Weeds are smart. They evolve to resist herbicides, and farmer’s use of only one mode of action for many years has allowed several weed species to find a way around it.
There is also a fairly bleak future for new products, according to a noted Iowa State University weed scientist. Due to a slow and rigorous process of discovery and registration of new herbicides, the strategy requires genetically modifying crops so they tolerate herbicides that once killed them while exposing resistant weeds to a pesticide that may control their growth.
Dr. Mike Owen is a senior weed scientist at Iowa State University. He is always a straight shooter in his views on weed control strategies suggested by chemical companies or tried by farmers. He is sometimes critical of both.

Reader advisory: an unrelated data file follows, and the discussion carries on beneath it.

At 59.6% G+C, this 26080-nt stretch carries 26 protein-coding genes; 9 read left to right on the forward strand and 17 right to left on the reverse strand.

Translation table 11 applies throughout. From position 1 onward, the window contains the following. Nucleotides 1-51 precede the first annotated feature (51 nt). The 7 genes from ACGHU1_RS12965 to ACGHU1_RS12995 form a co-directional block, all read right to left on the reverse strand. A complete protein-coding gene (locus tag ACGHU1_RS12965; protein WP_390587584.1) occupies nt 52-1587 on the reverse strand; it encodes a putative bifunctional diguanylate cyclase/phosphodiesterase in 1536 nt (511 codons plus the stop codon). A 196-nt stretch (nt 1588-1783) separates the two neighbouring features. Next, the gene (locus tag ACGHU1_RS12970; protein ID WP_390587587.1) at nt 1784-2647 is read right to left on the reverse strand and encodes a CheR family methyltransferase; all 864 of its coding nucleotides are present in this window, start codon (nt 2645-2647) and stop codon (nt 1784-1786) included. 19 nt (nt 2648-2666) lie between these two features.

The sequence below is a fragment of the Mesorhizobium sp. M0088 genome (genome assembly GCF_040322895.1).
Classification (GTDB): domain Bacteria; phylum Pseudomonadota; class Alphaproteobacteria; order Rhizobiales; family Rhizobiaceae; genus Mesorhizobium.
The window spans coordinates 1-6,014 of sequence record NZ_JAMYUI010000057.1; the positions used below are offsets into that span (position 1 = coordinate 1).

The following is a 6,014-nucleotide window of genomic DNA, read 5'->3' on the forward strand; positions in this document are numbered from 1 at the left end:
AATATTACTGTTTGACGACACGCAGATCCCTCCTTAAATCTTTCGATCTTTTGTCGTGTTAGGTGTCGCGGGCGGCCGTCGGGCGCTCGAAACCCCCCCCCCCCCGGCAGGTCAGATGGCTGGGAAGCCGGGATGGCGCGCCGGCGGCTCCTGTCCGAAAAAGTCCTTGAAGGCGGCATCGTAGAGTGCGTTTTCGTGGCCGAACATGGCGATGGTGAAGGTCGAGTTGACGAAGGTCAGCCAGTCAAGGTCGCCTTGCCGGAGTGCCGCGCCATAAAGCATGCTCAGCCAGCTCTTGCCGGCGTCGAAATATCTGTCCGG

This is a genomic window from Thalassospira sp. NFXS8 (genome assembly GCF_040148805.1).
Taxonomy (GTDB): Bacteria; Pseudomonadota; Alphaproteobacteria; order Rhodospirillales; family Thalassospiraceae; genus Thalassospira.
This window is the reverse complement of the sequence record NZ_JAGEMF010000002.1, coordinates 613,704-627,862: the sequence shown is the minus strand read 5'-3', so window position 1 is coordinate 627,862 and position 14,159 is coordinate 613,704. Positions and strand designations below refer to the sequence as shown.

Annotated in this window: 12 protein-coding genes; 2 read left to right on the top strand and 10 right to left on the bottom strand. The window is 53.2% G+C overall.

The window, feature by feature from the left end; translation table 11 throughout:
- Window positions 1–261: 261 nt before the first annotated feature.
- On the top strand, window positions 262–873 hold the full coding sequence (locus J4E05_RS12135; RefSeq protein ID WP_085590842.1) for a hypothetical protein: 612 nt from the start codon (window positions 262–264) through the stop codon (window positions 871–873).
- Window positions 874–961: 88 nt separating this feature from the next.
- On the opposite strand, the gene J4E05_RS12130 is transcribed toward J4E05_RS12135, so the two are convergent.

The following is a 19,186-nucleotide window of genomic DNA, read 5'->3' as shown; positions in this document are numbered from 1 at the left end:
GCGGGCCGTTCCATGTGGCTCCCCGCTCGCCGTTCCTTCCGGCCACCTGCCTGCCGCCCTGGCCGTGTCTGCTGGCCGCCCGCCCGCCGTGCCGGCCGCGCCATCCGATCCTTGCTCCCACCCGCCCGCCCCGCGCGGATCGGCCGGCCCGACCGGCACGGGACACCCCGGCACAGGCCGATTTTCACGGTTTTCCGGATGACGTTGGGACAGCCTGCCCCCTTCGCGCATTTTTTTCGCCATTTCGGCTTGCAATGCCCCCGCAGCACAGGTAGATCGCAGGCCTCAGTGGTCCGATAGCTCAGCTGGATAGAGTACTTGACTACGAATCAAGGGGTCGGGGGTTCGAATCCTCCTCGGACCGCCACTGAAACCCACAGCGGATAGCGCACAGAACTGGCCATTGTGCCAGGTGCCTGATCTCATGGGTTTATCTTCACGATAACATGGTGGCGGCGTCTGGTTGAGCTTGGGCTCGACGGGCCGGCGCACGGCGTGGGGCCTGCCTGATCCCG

“I think many of us ‘drank the Kool-Aid,’ and believed that weeds would never evolve resistance to glyphosate, so we basically went whole hog, all in, with that technology,” Owen said. “For a number of reasons, that unprecedented adoption of those technologies changed how the herbicide companies were investing in research and development. It changed the seed companies, the agricultural economics and the demographics of the farming population. This ability to manage weeds effectively, efficiently, quickly and cheaply allowed farmers to get a lot bigger quicker.”
Dr. Owen believes future herbicides won’t be as effective as those we have seen in the past 40 years and weeds will continue to use Darwin’s Principles of Evolution to stay ahead of whatever defenses we develop.
“It’s been over 30 years since the last brand new mechanism, by which herbicides kills weeds, has been introduced,” Owen said. “The last one was the HPPD inhibitor herbicide. I don’t see anything in the pipeline that will come forward in the next ten to fifteen years.”